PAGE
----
When my parent’s marriage was finally set, in October of 1937, Nan wore, not the white of a young bride of today, although she often told me that of course she was a virgin, but a finely stitched blue/gray suit she had purchased at Miller & Rhodes in Richmond. This story was retold to me throughout my childhood. The fact that this beautifully tailored wedding suit was on sale was always mentioned, probably the reason that I have always, even in later years, thought that sale items were the highest form of purchasing.
Mother's father, your great-grandfather on the Clendenin side of the family, had died of a stroke soon after the stock market crash of 1929. She was to have made her debut that year in Raleigh but his death prevented that event from happening. Her mother's death soon followed. I was always told that it was from heartbreak, a trait that seems to be dominant among the women of the Clendenin family.
My parent's wedding was held in Greensboro, North Carolina, the home city of mother's six brothers and sisters and their spouses. Mother was twenty-seven when she married but she was still considered a sibling responsibility by her brothers and sisters. The brothers would take turns employing her as a "fill-in secretary" and she would reside at their homes until another niece or nephew was added to the family. My aunts and uncles apparently liked my father as a person - besides, he took over the responsibility for my mother, their sister, and your grandmother. Your great uncles and aunts could then continue on with their own lives.
1937 saw American coming out of the worst depression in its history. It was not the time for large church marriages so your grandparents decided on a small chapel wedding with only close friends and family attending. Mother's oldest living brother, Kemp Clendenin Sr., walked her down the isle thus “giving her away” as was the custom in the south. After a reception at her sister Sue's home the newly weds left for a weekend trip to the beach at Nags Head. It is interesting to note here that Sue's oldest son is Dr. C.C. Fordham who was Chancellor (President) of the University of North Carolina for years. The C.C. incidentally stands for Christopher Columbus but we all called him Chris when I was small.
Nan and Emmett's wedding was in October. Winter was settling in on the sand dunes and the sky was gray and overcast in Nags Head where they took their honeymoon. Mother loved that type of weather and she passed that love on to me. I am sure that you remember how much I loved being at our home at Navarre Beach during the winter. In my opinion it was the best time of the year. Nothing pleases me more than an overcast gray day where white sea foam from cresting waves is carried through the air to a misty shore. Besides most of the time I got to watch you surf!!
Your grandparents continued to live on thirty-seven dollars a week. In 1939 Daddy received a three-dollar a week raise. They both decided that it was time to begin a family. I was born early in 1940 on January 12th a day that would become important in my later life.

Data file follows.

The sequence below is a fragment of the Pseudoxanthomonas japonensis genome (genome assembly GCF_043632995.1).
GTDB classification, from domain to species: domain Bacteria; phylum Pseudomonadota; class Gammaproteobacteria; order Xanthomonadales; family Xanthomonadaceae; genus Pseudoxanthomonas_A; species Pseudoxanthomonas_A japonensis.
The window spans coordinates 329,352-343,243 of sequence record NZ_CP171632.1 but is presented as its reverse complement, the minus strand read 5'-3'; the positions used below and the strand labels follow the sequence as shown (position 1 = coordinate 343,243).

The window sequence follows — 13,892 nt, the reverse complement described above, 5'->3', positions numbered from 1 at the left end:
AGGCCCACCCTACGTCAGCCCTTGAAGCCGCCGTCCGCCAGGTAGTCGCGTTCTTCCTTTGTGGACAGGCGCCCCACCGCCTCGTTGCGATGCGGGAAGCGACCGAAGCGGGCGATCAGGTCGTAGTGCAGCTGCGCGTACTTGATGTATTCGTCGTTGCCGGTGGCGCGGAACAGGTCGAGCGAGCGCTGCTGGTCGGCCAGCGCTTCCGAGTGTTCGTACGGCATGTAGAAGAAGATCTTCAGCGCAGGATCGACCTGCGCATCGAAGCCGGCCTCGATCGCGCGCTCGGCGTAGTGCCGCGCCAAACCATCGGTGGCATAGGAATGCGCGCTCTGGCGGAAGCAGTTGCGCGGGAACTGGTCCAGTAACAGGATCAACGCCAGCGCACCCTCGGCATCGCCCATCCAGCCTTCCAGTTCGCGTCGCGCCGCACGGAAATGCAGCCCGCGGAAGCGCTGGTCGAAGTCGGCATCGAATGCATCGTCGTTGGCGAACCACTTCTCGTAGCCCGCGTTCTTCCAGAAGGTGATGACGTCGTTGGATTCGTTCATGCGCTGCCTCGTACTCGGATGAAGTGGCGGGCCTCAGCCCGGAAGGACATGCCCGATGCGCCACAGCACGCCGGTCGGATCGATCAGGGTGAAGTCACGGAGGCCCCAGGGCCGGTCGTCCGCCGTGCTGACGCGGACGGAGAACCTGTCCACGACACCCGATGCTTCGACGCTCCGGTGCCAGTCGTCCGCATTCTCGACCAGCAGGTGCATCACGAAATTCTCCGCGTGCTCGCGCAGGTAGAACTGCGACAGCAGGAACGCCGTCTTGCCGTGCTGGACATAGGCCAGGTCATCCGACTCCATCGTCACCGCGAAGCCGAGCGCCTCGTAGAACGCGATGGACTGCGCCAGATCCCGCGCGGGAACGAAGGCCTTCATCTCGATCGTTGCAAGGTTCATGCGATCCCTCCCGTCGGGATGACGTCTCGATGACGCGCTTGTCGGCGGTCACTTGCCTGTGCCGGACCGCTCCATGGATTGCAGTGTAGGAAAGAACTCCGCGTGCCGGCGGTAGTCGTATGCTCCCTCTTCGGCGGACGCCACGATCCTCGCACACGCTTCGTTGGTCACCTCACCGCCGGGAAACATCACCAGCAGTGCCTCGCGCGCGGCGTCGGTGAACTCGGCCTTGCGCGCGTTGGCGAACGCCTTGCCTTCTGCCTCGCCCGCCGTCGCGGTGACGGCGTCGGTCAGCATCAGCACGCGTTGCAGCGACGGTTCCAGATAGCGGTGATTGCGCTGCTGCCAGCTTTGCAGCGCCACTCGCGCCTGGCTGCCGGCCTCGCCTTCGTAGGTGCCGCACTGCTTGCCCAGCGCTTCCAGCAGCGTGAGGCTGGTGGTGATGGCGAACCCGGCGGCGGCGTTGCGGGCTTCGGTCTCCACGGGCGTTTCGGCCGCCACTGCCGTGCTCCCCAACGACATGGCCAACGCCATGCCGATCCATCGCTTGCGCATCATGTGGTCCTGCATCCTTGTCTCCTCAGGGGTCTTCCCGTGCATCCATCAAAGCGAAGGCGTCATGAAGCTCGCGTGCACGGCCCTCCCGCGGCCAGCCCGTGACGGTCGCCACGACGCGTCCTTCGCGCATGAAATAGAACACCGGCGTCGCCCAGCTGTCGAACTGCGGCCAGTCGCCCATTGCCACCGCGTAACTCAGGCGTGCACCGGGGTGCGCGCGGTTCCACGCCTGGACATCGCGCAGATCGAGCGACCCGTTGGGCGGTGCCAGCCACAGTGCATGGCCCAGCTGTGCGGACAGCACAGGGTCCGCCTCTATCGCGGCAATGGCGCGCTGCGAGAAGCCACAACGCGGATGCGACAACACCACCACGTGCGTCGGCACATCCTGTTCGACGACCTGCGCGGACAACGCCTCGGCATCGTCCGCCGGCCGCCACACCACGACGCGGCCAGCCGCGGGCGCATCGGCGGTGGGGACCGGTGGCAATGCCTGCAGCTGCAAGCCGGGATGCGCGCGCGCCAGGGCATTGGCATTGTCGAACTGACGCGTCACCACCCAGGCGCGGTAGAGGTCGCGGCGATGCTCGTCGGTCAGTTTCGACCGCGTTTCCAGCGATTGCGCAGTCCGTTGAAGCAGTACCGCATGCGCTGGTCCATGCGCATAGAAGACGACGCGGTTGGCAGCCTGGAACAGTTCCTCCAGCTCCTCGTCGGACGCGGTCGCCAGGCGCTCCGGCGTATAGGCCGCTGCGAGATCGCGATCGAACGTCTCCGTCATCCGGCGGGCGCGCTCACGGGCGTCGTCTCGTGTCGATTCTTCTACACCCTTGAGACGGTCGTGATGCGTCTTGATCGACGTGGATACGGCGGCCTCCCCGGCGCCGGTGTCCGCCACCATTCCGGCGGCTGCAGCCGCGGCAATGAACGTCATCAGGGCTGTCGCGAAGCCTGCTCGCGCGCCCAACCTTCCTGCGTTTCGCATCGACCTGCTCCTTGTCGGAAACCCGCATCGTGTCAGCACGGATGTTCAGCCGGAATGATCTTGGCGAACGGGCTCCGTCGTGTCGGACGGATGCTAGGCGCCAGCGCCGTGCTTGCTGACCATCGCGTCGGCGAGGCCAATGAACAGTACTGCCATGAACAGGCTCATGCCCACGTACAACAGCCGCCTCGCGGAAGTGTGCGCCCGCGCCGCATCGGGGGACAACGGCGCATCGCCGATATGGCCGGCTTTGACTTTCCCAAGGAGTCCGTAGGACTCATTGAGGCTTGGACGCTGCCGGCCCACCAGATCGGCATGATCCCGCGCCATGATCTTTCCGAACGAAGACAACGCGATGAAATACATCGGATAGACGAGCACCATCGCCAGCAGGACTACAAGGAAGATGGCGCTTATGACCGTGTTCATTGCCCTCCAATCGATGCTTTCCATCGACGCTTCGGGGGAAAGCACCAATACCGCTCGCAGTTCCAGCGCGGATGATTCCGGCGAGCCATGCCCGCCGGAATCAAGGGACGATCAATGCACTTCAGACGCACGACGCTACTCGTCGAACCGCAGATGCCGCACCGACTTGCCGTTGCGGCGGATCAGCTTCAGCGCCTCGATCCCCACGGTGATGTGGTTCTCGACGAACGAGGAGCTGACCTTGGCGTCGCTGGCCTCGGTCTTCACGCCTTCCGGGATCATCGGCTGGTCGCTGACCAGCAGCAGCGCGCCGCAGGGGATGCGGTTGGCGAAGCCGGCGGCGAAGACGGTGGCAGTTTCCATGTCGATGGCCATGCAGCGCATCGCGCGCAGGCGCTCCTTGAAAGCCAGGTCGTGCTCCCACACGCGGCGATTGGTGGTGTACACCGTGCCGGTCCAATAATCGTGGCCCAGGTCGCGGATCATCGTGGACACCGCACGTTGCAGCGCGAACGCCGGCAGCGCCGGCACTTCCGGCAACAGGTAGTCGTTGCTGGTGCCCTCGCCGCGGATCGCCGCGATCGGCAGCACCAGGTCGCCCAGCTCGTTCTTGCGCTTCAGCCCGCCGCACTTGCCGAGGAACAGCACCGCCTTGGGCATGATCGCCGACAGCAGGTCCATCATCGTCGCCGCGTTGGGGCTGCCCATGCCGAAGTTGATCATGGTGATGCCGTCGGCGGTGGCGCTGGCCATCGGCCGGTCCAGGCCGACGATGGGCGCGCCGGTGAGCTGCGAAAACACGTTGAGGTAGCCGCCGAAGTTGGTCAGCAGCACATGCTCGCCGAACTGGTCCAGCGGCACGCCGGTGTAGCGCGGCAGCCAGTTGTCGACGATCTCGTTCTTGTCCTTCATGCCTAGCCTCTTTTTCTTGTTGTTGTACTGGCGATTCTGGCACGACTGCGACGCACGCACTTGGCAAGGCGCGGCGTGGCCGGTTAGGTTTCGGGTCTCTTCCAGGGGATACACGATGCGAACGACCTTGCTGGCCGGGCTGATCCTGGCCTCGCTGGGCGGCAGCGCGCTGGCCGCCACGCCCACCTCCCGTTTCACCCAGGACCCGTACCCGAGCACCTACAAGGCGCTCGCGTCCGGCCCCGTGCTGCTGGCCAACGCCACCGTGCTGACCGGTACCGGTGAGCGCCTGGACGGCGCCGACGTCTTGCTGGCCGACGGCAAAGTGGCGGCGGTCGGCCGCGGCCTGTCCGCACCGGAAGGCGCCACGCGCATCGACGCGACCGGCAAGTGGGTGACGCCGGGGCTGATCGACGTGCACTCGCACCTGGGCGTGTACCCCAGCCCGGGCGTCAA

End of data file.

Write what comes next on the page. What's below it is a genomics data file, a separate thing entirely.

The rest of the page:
Noble Avenue – where I was born; Augusta 1941 - 1946
Nan, Jimmy and Nancy – 1945 Emmett, Nan, Nancy & Jimmy
Ashland - 1945
My parents moved from their apartment on Nobel Avenue to a two storied home on Augusta Avenue in Richmond, Virginia. This home was where I spent the first seven years of my life. I remember this home well, as it was a pleasing structure - a red brick house with a large unscreened front porch painted white. I took you there in 1976 during the same time as our visit to Ashland. Our house was located across the street from Thomas Jefferson (T.J.) High School, an important memory in my mental card file. Interestingly enough President Jefferson, our 3rd U.S. President, is your 10th Great Uncle. I later I jotted down some verse on the back of a paid bill recalling my sentiments for this school.
T J'S WALL
it always seemed, when I was but a child
that between my house
and wherever I wanted to go
There was a wall.
Large, impenetrable and dirty--
a yellow cement wall
separated my world
from that of others.
Our country was at war,
an invisible wall dividing us
from both the lands in the east
as well as those in the west.
Locked in isolation
with only a few European allies
we fought -- we didn't know
how bad it really was.
At home, all I was trying to do
was to get from one place to another
Alone--without holding onto my mother's hand
or being told when to cross the street.
Upon turning four
I finally received permission
to venture alone to the other side of the world
the path that took my by TJ's wall.
It seemed then the jaundiced wall was extremely high
and in retrospect it was.
ugly bushes were planted beside it,
between the sidewalk and the wall.
Too far away to touch
I chose a long stick and used it instead,
skipping, running, walking,
it followed me like a pet snake
Left handed or right,
coming or going,
my stick scraping like fingernails
along the wall in my world of discovery
I remember listening to the shouts
of laughter, anger and playing
coming from within that wall.
A world I didn't know.
A world inhabited by others.
I know now that they were only students
trying their "tough" on their outside world.
But then it was just them and me.
Not seeing, only hearing their lives
and remaining separated
by a block long wall of solid saffron cement
I could only pass--in wonder and in awe.
Thomas Jefferson (TJ) High School - below